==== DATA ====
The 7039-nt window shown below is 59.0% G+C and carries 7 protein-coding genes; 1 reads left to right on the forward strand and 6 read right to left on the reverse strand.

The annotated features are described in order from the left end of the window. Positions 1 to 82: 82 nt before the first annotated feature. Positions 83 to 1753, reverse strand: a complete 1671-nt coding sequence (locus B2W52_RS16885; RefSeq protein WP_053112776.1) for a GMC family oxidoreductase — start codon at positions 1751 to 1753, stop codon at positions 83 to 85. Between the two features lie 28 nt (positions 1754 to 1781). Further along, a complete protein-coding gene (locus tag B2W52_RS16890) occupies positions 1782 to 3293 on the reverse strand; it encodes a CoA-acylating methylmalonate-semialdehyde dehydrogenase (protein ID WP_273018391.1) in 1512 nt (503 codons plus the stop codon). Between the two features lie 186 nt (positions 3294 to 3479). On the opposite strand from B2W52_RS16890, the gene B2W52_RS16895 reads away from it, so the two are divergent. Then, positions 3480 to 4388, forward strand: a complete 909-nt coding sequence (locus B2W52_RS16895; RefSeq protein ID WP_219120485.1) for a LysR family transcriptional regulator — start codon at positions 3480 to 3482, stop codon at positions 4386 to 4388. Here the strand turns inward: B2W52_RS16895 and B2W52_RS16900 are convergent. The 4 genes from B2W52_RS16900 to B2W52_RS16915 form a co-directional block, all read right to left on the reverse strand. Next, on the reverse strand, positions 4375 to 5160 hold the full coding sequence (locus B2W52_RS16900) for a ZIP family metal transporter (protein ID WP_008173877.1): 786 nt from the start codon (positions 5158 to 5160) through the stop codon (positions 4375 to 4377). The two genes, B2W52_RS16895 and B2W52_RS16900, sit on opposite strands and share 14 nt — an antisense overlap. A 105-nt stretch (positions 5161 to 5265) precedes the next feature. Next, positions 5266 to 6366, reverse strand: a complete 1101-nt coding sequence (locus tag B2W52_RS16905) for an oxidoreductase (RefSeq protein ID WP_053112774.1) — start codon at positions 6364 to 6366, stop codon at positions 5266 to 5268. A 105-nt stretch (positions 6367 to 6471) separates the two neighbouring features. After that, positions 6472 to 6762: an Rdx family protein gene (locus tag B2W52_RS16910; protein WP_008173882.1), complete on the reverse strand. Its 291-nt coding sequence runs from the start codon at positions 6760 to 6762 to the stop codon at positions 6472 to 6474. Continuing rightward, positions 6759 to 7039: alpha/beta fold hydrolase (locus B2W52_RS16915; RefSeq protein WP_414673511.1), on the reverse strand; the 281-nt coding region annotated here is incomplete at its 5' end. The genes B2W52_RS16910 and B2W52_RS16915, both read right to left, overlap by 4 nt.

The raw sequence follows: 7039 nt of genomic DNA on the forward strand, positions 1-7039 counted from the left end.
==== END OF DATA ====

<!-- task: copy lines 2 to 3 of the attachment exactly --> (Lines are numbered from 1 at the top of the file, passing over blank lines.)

The annotated features are described in order from the left end of the window. Positions 1 to 82: 82 nt before the first annotated feature. Positions 83 to 1753, reverse strand: a complete 1671-nt coding sequence (locus B2W52_RS16885; RefSeq protein WP_053112776.1) for a GMC family oxidoreductase — start codon at positions 1751 to 1753, stop codon at positions 83 to 85. Between the two features lie 28 nt (positions 1754 to 1781). Further along, a complete protein-coding gene (locus tag B2W52_RS16890) occupies positions 1782 to 3293 on the reverse strand; it encodes a CoA-acylating methylmalonate-semialdehyde dehydrogenase (protein ID WP_273018391.1) in 1512 nt (503 codons plus the stop codon). Between the two features lie 186 nt (positions 3294 to 3479). On the opposite strand from B2W52_RS16890, the gene B2W52_RS16895 reads away from it, so the two are divergent. Then, positions 3480 to 4388, forward strand: a complete 909-nt coding sequence (locus B2W52_RS16895; RefSeq protein ID WP_219120485.1) for a LysR family transcriptional regulator — start codon at positions 3480 to 3482, stop codon at positions 4386 to 4388. Here the strand turns inward: B2W52_RS16895 and B2W52_RS16900 are convergent. The 4 genes from B2W52_RS16900 to B2W52_RS16915 form a co-directional block, all read right to left on the reverse strand. Next, on the reverse strand, positions 4375 to 5160 hold the full coding sequence (locus B2W52_RS16900) for a ZIP family metal transporter (protein ID WP_008173877.1): 786 nt from the start codon (positions 5158 to 5160) through the stop codon (positions 4375 to 4377). The two genes, B2W52_RS16895 and B2W52_RS16900, sit on opposite strands and share 14 nt — an antisense overlap. A 105-nt stretch (positions 5161 to 5265) precedes the next feature. Next, positions 5266 to 6366, reverse strand: a complete 1101-nt coding sequence (locus tag B2W52_RS16905) for an oxidoreductase (RefSeq protein ID WP_053112774.1) — start codon at positions 6364 to 6366, stop codon at positions 5266 to 5268. A 105-nt stretch (positions 6367 to 6471) separates the two neighbouring features. After that, positions 6472 to 6762: an Rdx family protein gene (locus tag B2W52_RS16910; protein WP_008173882.1), complete on the reverse strand. Its 291-nt coding sequence runs from the start codon at positions 6760 to 6762 to the stop codon at positions 6472 to 6474. Continuing rightward, positions 6759 to 7039: alpha/beta fold hydrolase (locus B2W52_RS16915; RefSeq protein WP_414673511.1), on the reverse strand; the 281-nt coding region annotated here is incomplete at its 5' end. The genes B2W52_RS16910 and B2W52_RS16915, both read right to left, overlap by 4 nt.

The raw sequence follows: 7039 nt of genomic DNA on the forward strand, positions 1-7039 counted from the left end.